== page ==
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FINDLAY, Ohio, May 5, 2016 – Just before Whirlpool Corp. turned the first shovel of dirt on a $40.6 million, 86,400-square-foot expansion at its Findlay dishwasher plant on Wednesday, a loud chant burst from a crowd of employees gathered for the event.

“Who are we?” they shouted.

“Ohio!” was the response.

That’s a point of pride for the plant’s 2,300 workers. They build 12,500 dishwashers per day, making it the world’s largest dishwasher factory, and Whirlpool is the only dishwasher manufacturer to keep production inside the United States.

The plant produces dishwashers for Whirlpool, Jenn-Air, Amana, KitchenAid, Maytag and six other brands.

Groundbreaking for the expansion, which was attended by numerous community leaders, was held Wednesday morning at the factory, 4901 N. Main St.

Construction is expected to be completed by fall, with new assembly lines operational by spring. The new lines, which will employ about 50 people, are needed to meet customer demand for dishwashers, company officials said.

In all, the corporation has invested $1.4 billion in new U.S. factories and updates since 2010. The company has plants in Ohio, Tennessee, Oklahoma, Iowa and Massachusetts.

It employs about 22,000 workers in the United States, including 10,000 in Ohio at plants in Findlay, Clyde, Marion, Greenville and Ottawa.

Whirlpool Corp. is also global.

It is the world’s leading manufacturer and marketer of major home appliances, with annual sales of over $13 billion, 68,000 employees, and nearly 50 manufacturing and technology research centers around the world. The company markets Whirlpool, KitchenAid, Brastemp, Bauknecht, Consul and other major brand names to consumers in more than 170 countries.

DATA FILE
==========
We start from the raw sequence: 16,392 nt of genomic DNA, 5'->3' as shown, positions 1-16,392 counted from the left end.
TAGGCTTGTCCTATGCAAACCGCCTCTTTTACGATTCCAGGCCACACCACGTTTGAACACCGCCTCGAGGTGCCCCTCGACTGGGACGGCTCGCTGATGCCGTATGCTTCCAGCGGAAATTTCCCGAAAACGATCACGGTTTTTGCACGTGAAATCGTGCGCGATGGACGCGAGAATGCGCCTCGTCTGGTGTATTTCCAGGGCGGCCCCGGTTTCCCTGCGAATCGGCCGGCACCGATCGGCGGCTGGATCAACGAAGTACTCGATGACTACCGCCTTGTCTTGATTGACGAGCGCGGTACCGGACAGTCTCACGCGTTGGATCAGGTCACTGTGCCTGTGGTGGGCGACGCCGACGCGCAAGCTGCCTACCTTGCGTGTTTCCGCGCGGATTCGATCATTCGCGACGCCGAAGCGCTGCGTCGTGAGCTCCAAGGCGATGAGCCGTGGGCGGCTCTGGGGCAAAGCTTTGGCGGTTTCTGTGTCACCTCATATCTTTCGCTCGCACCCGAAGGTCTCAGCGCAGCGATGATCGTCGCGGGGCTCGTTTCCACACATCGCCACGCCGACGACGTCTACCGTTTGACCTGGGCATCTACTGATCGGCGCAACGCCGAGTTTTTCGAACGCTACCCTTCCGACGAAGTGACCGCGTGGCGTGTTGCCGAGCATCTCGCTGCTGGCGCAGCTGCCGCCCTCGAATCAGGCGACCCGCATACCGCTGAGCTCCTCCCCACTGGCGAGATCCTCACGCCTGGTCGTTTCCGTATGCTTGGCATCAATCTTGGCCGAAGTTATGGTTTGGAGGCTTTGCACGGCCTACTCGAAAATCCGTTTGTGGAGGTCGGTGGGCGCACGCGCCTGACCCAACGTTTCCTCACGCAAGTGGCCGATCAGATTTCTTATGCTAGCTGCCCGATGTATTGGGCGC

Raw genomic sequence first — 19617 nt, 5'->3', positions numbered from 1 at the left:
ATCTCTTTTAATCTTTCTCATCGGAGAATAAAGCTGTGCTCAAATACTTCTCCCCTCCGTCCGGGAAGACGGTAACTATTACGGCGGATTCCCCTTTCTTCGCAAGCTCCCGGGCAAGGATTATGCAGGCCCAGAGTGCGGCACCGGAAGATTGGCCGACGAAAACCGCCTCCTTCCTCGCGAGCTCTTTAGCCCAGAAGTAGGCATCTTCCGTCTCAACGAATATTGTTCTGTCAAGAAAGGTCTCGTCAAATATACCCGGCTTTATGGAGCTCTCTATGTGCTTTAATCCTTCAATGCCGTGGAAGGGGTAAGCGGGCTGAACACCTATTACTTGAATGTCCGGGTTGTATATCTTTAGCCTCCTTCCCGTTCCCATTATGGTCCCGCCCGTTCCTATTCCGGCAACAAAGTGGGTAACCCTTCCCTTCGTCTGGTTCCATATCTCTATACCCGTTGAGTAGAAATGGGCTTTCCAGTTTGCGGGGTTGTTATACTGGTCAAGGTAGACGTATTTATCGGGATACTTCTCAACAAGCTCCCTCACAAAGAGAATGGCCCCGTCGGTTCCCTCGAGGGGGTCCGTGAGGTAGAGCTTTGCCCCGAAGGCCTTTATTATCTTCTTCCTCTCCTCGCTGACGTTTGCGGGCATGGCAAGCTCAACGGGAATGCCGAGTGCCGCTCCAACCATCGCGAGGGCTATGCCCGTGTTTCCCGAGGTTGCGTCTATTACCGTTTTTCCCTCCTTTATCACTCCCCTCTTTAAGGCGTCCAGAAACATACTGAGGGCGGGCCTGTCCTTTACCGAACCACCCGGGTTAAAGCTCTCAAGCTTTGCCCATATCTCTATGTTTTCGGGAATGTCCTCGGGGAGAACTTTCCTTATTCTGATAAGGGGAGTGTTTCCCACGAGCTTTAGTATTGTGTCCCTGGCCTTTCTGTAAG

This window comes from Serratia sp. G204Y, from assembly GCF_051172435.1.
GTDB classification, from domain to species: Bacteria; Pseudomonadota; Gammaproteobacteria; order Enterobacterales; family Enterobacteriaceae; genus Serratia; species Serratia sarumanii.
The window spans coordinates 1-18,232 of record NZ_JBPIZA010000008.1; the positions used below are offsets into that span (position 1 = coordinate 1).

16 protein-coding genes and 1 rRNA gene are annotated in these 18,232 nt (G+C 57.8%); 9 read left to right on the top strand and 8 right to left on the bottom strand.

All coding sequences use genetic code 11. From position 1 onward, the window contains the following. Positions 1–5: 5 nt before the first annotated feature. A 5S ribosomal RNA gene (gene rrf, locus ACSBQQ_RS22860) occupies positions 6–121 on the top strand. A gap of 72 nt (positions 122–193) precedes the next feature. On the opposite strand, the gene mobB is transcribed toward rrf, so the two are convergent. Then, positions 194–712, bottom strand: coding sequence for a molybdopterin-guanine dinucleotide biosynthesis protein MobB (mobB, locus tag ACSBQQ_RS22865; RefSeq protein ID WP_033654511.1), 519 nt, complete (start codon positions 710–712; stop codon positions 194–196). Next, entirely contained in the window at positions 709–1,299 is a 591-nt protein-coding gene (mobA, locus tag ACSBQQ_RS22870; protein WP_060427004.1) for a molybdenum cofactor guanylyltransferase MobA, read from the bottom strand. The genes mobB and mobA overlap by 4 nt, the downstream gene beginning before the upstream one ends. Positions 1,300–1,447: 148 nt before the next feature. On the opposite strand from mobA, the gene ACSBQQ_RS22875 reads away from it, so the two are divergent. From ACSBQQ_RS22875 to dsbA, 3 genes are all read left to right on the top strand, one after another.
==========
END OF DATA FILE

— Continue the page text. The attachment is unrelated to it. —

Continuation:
The story of the Findlay expansion has at least part of its roots in Radomsko, Poland.

Jason Ebert, a continuous improvement leader at Whirlpool Findlay, shared a story Wednesday about a trip made to Poland last year to investigate “best practice” operations at a sister factory there.

Ebert said plans for the Findlay expansion were shaping up, but it wasn’t without challenges. The factory in Poland, which is only about 10 years old, is considered state-of-the-art in dishwasher manufacturing.

For the Findlay team, which is working in a 50-year-old factory, “best practice” meant a complete redesign of the expansion proposed here.

Despite what appeared to be a setback at the time, Dale Laws, Whirlpool Findlay plant leader, said the result was worth all the effort by employees.

The expansion will feature more efficient assembly lines, reduced inventory, and is designed to better accommodate workers and respond to customers.

Laws said Whirlpool relied heavily on the expertise of its own workforce to design a high-functioning factory.

“We’re really trying to work on ways to better tap the knowledge of our workforce,” he said.

Brandon Moser, Whirlpool Findlay area coordinator, was honored Wednesday for his effort to put all the “puzzle pieces” together, Ebert said.

Laws said the factory’s business motto, “The best in the world from our family to yours … always,” captures the spirit of Whirlpool Findlay.

“We are part of a family here, as a team, as a community and as a worldwide corporation,” he said.

For Angela Rowe, 48, of Findlay, the idea of family is very connected with Whirlpool. Her father, brother, all four sisters, and her three sons have all worked at the factory. She eats lunch every day with her 22-year-old son, Stephen Rowe of Harrod.

Angela Rowe, who had just finished third shift, was all smiles early Wednesday at the groundbreaking. For the Rowe family, the expansion is a clear signal that Whirlpool Findlay is here to stay.

There were more smiles by Alice Lotz, 52. Her production line will be moving into the new expansion next spring.

She is a 14-year employee of Whirlpool Findlay.

“I love this place,” Lotz said as she enjoyed the lunchtime celebration. “It’s the best company to work for. I wouldn’t want to work anywhere else.”